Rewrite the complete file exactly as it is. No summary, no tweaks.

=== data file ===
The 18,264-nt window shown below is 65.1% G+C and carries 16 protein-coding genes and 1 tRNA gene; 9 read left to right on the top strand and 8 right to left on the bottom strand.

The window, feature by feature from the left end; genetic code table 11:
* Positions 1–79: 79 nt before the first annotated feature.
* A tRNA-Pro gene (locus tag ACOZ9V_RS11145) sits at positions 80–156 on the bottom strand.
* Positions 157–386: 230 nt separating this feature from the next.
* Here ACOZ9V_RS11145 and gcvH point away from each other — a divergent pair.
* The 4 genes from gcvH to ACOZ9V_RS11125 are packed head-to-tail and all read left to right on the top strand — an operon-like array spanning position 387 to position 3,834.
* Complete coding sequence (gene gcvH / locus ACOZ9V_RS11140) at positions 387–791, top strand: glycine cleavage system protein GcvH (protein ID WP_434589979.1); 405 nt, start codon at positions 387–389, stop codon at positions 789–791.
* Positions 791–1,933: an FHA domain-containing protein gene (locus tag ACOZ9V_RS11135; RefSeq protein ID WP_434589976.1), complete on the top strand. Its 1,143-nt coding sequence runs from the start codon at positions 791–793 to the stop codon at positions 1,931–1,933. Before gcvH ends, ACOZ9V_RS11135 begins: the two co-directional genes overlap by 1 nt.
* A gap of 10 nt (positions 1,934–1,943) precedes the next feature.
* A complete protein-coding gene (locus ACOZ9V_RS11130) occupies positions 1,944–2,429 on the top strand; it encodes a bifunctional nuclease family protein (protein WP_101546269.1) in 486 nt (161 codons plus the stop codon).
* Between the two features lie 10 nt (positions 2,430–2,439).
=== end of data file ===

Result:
The 18,264-nt window shown below is 65.1% G+C and carries 16 protein-coding genes and 1 tRNA gene; 9 read left to right on the top strand and 8 right to left on the bottom strand.

The window, feature by feature from the left end; genetic code table 11:
* Positions 1–79: 79 nt before the first annotated feature.
* A tRNA-Pro gene (locus tag ACOZ9V_RS11145) sits at positions 80–156 on the bottom strand.
* Positions 157–386: 230 nt separating this feature from the next.
* Here ACOZ9V_RS11145 and gcvH point away from each other — a divergent pair.
* The 4 genes from gcvH to ACOZ9V_RS11125 are packed head-to-tail and all read left to right on the top strand — an operon-like array spanning position 387 to position 3,834.
* Complete coding sequence (gene gcvH / locus ACOZ9V_RS11140) at positions 387–791, top strand: glycine cleavage system protein GcvH (protein ID WP_434589979.1); 405 nt, start codon at positions 387–389, stop codon at positions 789–791.
* Positions 791–1,933: an FHA domain-containing protein gene (locus tag ACOZ9V_RS11135; RefSeq protein ID WP_434589976.1), complete on the top strand. Its 1,143-nt coding sequence runs from the start codon at positions 791–793 to the stop codon at positions 1,931–1,933. Before gcvH ends, ACOZ9V_RS11135 begins: the two co-directional genes overlap by 1 nt.
* A gap of 10 nt (positions 1,934–1,943) precedes the next feature.
* A complete protein-coding gene (locus ACOZ9V_RS11130) occupies positions 1,944–2,429 on the top strand; it encodes a bifunctional nuclease family protein (protein WP_101546269.1) in 486 nt (161 codons plus the stop codon).
* Between the two features lie 10 nt (positions 2,430–2,439).